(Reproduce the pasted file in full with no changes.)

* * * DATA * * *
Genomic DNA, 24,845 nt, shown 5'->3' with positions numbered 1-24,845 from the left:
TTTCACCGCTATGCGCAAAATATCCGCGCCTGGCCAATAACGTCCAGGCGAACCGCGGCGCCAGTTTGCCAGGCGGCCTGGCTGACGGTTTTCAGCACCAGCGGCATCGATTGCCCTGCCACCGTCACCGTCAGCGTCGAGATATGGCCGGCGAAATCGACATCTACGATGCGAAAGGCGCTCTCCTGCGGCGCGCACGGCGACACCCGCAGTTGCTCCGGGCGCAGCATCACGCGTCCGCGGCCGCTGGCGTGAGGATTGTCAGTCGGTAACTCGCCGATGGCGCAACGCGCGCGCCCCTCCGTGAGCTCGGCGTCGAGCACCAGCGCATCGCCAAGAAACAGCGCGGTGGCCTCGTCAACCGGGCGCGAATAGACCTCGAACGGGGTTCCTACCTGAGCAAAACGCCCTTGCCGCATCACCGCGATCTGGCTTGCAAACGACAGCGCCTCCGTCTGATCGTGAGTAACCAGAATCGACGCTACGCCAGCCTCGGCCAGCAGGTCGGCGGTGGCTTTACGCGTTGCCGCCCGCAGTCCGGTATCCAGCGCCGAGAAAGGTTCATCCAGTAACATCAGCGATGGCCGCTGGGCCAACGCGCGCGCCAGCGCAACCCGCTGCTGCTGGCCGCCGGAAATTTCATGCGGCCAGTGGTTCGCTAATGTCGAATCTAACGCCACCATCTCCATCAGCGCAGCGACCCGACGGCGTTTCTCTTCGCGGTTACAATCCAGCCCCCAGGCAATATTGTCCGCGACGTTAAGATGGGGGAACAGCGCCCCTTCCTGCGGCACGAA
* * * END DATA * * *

Genomic DNA, 24,845 nt, shown 5'->3' with positions numbered 1-24,845 from the left:
TTTCACCGCTATGCGCAAAATATCCGCGCCTGGCCAATAACGTCCAGGCGAACCGCGGCGCCAGTTTGCCAGGCGGCCTGGCTGACGGTTTTCAGCACCAGCGGCATCGATTGCCCTGCCACCGTCACCGTCAGCGTCGAGATATGGCCGGCGAAATCGACATCTACGATGCGAAAGGCGCTCTCCTGCGGCGCGCACGGCGACACCCGCAGTTGCTCCGGGCGCAGCATCACGCGTCCGCGGCCGCTGGCGTGAGGATTGTCAGTCGGTAACTCGCCGATGGCGCAACGCGCGCGCCCCTCCGTGAGCTCGGCGTCGAGCACCAGCGCATCGCCAAGAAACAGCGCGGTGGCCTCGTCAACCGGGCGCGAATAGACCTCGAACGGGGTTCCTACCTGAGCAAAACGCCCTTGCCGCATCACCGCGATCTGGCTTGCAAACGACAGCGCCTCCGTCTGATCGTGAGTAACCAGAATCGACGCTACGCCAGCCTCGGCCAGCAGGTCGGCGGTGGCTTTACGCGTTGCCGCCCGCAGTCCGGTATCCAGCGCCGAGAAAGGTTCATCCAGTAACATCAGCGATGGCCGCTGGGCCAACGCGCGCGCCAGCGCAACCCGCTGCTGCTGGCCGCCGGAAATTTCATGCGGCCAGTGGTTCGCTAATGTCGAATCTAACGCCACCATCTCCATCAGCGCAGCGACCCGACGGCGTTTCTCTTCGCGGTTACAATCCAGCCCCCAGGCAATATTGTCCGCGACGTTAAGATGGGGGAACAGCGCCCCTTCCTGCGGCACGAA